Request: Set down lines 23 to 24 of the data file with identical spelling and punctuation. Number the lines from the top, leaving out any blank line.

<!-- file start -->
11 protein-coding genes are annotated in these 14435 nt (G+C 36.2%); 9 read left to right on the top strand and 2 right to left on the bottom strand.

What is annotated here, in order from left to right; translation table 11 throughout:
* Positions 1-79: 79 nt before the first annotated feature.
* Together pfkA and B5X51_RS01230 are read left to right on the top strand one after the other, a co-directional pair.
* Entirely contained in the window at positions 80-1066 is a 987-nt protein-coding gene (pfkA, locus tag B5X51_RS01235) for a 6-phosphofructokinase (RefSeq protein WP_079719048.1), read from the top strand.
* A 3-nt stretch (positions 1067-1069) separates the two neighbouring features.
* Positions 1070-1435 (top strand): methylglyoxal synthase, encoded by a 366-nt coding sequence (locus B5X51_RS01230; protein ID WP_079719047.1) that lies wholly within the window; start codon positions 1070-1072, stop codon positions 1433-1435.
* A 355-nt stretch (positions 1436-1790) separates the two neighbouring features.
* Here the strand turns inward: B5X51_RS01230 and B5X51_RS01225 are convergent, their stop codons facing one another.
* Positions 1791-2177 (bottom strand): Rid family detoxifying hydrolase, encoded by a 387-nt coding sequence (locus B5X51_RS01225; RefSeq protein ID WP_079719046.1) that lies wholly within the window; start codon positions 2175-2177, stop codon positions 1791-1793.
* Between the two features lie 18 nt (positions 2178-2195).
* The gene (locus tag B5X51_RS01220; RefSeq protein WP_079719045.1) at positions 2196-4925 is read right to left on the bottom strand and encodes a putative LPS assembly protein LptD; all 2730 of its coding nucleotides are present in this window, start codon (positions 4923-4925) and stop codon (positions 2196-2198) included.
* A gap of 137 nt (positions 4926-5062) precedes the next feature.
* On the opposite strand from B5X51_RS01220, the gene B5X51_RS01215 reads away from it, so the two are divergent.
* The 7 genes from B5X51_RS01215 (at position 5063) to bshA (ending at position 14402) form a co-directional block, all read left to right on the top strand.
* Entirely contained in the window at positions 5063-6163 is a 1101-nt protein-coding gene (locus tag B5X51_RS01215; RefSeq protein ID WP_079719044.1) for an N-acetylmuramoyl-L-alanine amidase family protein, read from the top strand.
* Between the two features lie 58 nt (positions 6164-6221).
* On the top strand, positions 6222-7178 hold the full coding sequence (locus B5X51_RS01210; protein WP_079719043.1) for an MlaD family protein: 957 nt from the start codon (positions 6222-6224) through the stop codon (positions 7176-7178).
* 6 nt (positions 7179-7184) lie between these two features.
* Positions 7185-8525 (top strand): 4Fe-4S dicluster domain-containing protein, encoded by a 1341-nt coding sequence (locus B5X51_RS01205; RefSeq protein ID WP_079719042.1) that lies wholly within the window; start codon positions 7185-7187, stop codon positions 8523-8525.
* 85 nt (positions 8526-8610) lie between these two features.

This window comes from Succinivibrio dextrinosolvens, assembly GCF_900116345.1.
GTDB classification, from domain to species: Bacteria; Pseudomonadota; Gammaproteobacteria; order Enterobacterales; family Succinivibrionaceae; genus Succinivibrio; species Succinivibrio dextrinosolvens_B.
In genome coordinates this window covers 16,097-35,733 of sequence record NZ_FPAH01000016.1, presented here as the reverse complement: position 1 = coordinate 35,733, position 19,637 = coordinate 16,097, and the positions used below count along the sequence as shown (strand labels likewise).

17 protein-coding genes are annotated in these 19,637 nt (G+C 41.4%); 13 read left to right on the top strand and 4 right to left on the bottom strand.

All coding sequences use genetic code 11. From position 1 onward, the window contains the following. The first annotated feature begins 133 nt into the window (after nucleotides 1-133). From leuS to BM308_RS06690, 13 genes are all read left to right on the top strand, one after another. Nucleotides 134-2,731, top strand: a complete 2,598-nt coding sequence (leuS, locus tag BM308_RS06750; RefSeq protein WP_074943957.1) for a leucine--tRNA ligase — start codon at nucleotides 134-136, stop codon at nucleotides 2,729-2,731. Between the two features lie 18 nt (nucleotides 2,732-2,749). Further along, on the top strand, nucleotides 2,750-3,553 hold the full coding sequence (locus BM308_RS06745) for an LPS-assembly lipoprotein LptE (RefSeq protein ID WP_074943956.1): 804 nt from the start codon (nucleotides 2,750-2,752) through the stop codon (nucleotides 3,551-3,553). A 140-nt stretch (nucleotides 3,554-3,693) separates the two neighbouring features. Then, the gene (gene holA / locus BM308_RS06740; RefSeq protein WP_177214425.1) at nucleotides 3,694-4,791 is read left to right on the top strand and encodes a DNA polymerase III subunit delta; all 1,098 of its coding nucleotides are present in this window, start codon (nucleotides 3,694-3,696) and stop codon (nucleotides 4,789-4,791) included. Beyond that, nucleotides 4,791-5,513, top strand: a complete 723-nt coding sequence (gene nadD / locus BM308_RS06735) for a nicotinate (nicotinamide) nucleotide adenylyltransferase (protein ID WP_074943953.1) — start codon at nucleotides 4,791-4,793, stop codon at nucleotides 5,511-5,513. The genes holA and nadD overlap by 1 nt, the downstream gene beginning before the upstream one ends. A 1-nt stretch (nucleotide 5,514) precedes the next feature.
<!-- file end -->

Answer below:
GTDB classification, from domain to species: Bacteria; Pseudomonadota; Gammaproteobacteria; order Enterobacterales; family Succinivibrionaceae; genus Succinivibrio; species Succinivibrio dextrinosolvens_B.
In genome coordinates this window covers 16,097-35,733 of sequence record NZ_FPAH01000016.1, presented here as the reverse complement: position 1 = coordinate 35,733, position 19,637 = coordinate 16,097, and the positions used below count along the sequence as shown (strand labels likewise).